The Democratization of Knowledge
April 20, 2007 3 Comments
Who Says We Know: On the new Politics of Knowledge – by Larry Sanger, co-founder of Wikipedia. Quote:
Professionals are no longer needed for the bare purpose of the mass distribution of information and the shaping of opinion. The hegemony of the professional in determining our background knowledge is disappearing—a deeply profound truth that not everyone has fully absorbed.
The votaries of Web 2.0, and especially the devout defenders of Wikipedia, know this truth very well indeed. In their view, Wikipedia represents the democratization of knowledge itself, on a global scale, something possible for the first time in human history. Wikipedia allows everyone equal authority in stating what is known about any given topic. Their new politics of knowledge is deeply, passionately egalitarian.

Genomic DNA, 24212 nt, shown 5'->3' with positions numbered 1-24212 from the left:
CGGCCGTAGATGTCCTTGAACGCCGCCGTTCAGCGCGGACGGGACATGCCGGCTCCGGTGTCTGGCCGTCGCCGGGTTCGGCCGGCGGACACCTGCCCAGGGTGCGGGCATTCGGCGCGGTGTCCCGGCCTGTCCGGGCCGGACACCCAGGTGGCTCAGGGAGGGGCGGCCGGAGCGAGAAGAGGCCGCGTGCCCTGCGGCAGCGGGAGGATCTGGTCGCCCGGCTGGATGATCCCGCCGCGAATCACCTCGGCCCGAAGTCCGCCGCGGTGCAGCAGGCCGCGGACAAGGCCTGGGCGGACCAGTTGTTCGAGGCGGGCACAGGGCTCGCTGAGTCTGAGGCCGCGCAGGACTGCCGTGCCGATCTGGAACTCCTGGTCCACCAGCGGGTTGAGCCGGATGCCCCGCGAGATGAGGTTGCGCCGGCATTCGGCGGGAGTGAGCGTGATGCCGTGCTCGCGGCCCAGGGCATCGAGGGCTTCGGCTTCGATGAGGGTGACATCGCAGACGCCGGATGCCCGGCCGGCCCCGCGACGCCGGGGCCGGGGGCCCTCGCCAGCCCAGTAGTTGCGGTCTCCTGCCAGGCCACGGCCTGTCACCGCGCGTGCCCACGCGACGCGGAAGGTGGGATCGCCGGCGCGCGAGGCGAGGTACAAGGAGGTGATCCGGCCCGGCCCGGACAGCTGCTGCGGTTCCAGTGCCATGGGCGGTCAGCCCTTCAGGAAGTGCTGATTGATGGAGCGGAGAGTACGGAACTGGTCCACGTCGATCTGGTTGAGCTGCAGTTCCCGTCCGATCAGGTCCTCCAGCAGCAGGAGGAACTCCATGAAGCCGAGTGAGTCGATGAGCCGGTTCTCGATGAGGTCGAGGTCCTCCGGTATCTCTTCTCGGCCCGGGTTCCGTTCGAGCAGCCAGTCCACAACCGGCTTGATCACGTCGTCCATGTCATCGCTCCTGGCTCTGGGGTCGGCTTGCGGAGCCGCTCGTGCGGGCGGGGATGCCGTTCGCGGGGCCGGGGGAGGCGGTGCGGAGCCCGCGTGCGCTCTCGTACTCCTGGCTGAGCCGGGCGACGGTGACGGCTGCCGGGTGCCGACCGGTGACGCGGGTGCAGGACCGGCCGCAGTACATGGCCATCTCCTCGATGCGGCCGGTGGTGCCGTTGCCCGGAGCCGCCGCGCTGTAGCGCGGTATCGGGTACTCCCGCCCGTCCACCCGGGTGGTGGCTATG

I was recently commenting to my boss that the days of so-called experts who make themselves relevant by creating powerpoint slides and layers of abstraction are numbered. Why? Because with the technology you have nowadays, you can have all the information you need by say just doing a Google search on your handheld. Suppose you were in a discussion with some “expert” and you wanted to argue a point. The playing field is a lot different nowadays.
Interestingly Stephen Colbert’s take on “Wikiality” is mentioned in passing. Heh. I used to watch the Daily Show a couple of years back and am a big fan of both Jon Stewart and Stephen Colbert, and I have to say that Stephen Colbert is the Greatest Living American.